Great Lakes backers thirst for restoration
By TOM HENRY BLADE STAFF WRITER
GREAT LAKES GOALS:
The Ann Arbor-based Great Lakes Commission,
a binational government agency which helps coordinate
policy, wants congressmen to focus on the following seven
priorities this year:
Clean up more toxic hot spots.
Work harder to keep out non-native
biological threats, such as zebra mussels.
Curb erosion, as well as chemically
tainted runoff from streets, farms, golf courses, and
other so-called "nonpoint" sources of pollution.
Restore more wetlands and coastal
Do a better job of tracking trends
in water usage and in managing water withdrawals.
Improve funding for management and
Enhance the commercial and recreational
value of the lakes.
Source: Great Lakes Commission
WASHINGTON - Everglades envy.
It was unmistakable at the 33rd annual
Great Lakes congressional day yesterday, when regional
policymakers kept telling everyone how envious they were
of a Florida delegation that convinced Congress a couple
of years ago to allocate $8 billion to restore the Everglades.
Great Lakes officials would love to see
their region receive a Florida-like allocation to continue
the job of restoring the world's largest collection of
fresh surface water.
They acknowledged that's no small task,
given the number of seats the Great Lakes region is losing
in Congress because of population shifts.
Ohio Environmental Protection Agency
Director Chris Jones noted that it took Florida about
a dozen years to receive the money. He
admitted he is envious.
"You get $8 billion and people take
notice," said Mr. Jones, who chairs a Great Lakes
governors' priorities task force on behalf of Gov. Bob
Taft. "We want Everglades kind
of money," Mr. Jones added.
The event, split between the Rayburn
House and Dirksen Senate office buildings, was attended
by about 125 policymakers and staff members.
Sam Speck, director of the Ohio Department
of Natural Resources, said he believes the Great Lakes
region can sell itself to Congress by showing that benefits
extend beyond the immediate area.
The lakes contain 20 percent of the Earth's
fresh surface water and are important to the economy as
a passageway for shipping and as a recreational draw.
Another influential step in that process
could be the degree to which Great Lakes programs impress
the General Accounting Office, the investigative arm of
Congress. The GAO is examining the effectiveness of several
Great Lakes programs, the results of which could be "critical"
toward any funding pitches, Mr. DeWine said.
One encouraging sign at the event was
participation by a White House official who has helped
coordinate the Everglades restoration effort, he said.
William Leary, associate director for
natural resources for the Bush administration's Council
on Environmental Quality, said the country has entered
an era in which it needs do more than clean up contamination.
It needs to reverse mistakes from the past - such as filling
in valuable wetlands - so that ecosystems can be restored,
"Restoration speaks of optimism
- of hope, of change," said Mr. Leary, who has worked
on major restoration projects along coastal Louisiana
and the San Francisco Bay.
Seven basic and familiar goals - from
controlling exotic species to curbing pollution caused
by erosion and runoff - were outlined as regional themes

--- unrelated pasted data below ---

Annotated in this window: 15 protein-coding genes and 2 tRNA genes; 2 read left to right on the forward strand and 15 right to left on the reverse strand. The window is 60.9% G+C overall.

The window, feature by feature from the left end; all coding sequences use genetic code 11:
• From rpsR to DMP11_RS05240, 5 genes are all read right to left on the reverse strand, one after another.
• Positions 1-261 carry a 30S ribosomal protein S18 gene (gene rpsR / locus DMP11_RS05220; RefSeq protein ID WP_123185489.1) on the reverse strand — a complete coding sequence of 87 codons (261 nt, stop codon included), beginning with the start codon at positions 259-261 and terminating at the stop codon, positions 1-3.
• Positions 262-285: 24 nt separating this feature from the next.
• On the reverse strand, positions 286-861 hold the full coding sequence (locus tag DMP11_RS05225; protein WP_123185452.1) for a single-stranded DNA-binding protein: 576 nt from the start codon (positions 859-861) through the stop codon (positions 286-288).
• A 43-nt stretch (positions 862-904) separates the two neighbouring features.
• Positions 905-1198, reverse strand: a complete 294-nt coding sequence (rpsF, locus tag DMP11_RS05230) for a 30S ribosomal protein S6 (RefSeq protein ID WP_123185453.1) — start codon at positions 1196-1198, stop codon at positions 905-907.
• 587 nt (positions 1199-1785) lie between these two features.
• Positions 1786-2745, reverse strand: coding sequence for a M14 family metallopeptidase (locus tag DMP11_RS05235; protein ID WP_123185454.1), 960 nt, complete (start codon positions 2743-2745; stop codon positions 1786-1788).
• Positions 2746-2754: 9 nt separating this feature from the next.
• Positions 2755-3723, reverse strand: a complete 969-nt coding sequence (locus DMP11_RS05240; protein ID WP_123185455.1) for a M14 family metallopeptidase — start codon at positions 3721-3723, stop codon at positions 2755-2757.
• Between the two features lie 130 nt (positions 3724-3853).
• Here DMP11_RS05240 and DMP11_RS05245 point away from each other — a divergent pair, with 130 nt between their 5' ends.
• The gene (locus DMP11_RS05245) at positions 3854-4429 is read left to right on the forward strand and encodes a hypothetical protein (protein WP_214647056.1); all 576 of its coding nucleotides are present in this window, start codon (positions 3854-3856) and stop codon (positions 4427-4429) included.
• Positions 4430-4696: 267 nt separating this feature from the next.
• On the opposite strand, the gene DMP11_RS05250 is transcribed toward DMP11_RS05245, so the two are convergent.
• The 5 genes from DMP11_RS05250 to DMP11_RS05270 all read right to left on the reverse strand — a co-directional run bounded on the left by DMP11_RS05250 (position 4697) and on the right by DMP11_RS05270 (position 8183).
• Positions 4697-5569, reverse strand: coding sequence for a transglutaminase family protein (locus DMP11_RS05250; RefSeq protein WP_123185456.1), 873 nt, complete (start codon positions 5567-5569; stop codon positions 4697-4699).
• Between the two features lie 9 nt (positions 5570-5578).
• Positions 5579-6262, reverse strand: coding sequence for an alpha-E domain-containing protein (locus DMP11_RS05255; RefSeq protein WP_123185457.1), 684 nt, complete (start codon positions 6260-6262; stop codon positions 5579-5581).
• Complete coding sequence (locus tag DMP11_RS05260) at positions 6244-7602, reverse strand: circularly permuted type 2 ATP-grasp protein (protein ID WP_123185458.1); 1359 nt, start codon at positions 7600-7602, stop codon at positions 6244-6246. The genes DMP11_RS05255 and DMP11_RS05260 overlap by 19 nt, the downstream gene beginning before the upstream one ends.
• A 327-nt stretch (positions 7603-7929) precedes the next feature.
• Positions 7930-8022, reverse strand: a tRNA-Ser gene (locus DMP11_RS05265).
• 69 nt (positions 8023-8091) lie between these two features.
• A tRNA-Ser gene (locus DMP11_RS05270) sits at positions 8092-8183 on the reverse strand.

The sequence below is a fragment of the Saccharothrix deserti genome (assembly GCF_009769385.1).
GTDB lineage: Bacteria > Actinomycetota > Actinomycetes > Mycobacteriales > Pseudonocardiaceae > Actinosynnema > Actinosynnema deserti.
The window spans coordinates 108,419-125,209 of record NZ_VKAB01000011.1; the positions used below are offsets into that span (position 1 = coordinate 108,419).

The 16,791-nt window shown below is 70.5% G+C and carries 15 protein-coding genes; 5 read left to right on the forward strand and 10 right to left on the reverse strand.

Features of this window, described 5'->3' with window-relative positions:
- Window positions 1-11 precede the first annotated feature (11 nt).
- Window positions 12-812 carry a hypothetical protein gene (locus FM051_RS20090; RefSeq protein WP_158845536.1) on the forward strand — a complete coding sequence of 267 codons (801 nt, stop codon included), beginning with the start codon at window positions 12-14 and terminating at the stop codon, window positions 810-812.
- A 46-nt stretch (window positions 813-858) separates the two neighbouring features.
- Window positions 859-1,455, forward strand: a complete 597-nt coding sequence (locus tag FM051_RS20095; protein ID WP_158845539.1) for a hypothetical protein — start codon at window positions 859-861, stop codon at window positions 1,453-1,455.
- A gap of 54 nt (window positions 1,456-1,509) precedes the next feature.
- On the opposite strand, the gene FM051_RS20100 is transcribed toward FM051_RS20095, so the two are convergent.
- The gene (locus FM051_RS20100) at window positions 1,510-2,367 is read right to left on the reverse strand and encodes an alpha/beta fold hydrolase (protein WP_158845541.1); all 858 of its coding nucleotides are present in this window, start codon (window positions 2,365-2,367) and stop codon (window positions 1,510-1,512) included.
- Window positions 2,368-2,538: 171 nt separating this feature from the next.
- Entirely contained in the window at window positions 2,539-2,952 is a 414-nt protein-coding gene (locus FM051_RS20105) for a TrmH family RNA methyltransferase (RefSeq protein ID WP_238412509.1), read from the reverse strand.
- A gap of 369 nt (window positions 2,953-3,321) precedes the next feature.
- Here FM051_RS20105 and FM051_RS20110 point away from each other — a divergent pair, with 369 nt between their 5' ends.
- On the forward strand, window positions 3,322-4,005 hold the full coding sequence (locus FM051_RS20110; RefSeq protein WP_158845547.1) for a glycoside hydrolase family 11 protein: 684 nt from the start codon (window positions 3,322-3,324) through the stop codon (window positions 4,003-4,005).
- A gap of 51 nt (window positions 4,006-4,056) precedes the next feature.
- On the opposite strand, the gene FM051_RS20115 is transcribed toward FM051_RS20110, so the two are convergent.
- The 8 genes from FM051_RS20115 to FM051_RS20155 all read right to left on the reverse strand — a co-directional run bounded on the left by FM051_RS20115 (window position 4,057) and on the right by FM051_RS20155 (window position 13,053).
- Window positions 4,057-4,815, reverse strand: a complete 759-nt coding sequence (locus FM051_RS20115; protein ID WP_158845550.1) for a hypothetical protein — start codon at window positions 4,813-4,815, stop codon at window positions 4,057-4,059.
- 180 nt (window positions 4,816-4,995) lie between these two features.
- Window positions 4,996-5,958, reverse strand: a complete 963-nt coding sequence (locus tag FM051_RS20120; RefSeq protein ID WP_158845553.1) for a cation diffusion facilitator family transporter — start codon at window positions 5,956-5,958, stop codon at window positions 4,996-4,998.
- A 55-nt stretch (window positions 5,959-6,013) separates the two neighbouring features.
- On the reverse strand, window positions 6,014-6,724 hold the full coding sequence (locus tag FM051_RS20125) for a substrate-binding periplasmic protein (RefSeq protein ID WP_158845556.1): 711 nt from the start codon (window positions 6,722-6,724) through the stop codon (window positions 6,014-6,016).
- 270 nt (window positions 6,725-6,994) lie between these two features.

for the coming year by one of the event's co-sponsors,
the Great Lakes Commission.
The commission is a binational government
agency in Ann Arbor that helps coordinate policy.
Tom Skinner, the U.S. Environmental Protection
Agency's administrator for the Great Lakes region, also
mentioned some lofty goals the agency expects to release
in a report later this year.
One is to have at least 90 percent of
all Great Lakes beaches clean enough to stay open 95 percent
of every summer by 2010.
Another is to have all 31 polluted harbors
and so-called "areas of concern" on the U.S.
side of the Great Lakes cleaned up by 2025.
"These goals are obviously ambitious,
but we believe they are achievable," Mr. Skinner
Not a lot was said about how coveted
the Great Lakes may become as other parts of the world
grow and continue to struggle to meet their water needs.
Joy Mulinex, spokeswoman for a task force
made up of Great Lakes congressmen, said federal legislators
probably will not address the issue of Great Lakes water
diversion or bulk exports until seeing the final version
of a plan to limit withdrawals that governors and Canadian
premiers signed in Niagara Falls in June. Congress
likely will be asked to ratify it in 2003.
President Bush caused a stir in the summer
by telling a group of foreign journalists he wouldn't
mind seeing Canadian water exported to his home state
as well as other Southwest states that are running dry.
The comment, made in passing, drew harsh
criticism from some of Canada's
Mr. Leary apparently tried to quell some
of those lingering concerns on behalf of Mr. Bush yesterday.
"There should be no straw in the Great
Lakes for diversion," he said.
John Mills, the highest-ranking Canadian
official in attendance, acknowledged that water "certainly
is rising on the agenda for many nations" and likely
will be a topic at a world summit in Johannesburg
The Great Lakes
have faced export pressure for years.
It could become harder as the years go
by for the United States
to keep defending the lakes from the international marketplace,
given that those two countries are the world's top water
consumers, Mr. Mills said. He is director general of Environment
"It's quite clear we have a long
way to go in terms of water conservation," he said.